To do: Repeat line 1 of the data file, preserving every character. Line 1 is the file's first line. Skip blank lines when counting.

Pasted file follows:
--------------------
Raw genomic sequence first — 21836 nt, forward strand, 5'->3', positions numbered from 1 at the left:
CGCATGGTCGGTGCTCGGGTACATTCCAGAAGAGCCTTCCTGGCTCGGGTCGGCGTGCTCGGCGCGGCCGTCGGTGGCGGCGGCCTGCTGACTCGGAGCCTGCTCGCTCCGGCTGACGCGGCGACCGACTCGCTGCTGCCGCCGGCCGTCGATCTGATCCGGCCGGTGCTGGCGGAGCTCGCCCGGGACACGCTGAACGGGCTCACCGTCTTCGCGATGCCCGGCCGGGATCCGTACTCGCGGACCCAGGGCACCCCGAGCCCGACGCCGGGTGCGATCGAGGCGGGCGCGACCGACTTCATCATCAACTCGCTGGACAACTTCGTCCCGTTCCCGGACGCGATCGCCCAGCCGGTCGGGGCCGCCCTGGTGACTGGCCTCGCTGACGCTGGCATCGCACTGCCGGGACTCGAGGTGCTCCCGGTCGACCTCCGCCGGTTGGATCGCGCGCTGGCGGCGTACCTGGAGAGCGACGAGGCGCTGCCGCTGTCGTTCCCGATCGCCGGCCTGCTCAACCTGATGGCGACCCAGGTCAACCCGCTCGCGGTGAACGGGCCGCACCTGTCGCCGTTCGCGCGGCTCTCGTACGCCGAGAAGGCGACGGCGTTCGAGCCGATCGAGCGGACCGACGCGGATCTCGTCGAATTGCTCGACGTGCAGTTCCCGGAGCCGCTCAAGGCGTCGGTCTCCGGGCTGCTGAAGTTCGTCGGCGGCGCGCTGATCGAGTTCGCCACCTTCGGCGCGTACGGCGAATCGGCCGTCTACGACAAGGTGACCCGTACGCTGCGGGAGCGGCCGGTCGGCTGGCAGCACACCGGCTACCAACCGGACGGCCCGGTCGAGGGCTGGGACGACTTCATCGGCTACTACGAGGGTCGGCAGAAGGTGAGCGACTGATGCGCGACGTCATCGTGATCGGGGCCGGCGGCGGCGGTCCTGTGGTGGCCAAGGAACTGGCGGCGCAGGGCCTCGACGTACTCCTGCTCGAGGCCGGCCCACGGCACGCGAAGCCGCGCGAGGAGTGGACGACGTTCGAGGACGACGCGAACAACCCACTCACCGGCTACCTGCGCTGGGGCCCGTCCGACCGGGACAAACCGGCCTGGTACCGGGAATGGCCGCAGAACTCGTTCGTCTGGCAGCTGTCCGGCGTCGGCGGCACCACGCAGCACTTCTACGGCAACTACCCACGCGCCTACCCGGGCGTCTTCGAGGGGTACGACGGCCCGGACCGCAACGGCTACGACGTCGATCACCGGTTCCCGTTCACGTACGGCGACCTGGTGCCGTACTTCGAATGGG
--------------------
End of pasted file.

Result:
Raw genomic sequence first — 21836 nt, forward strand, 5'->3', positions numbered from 1 at the left: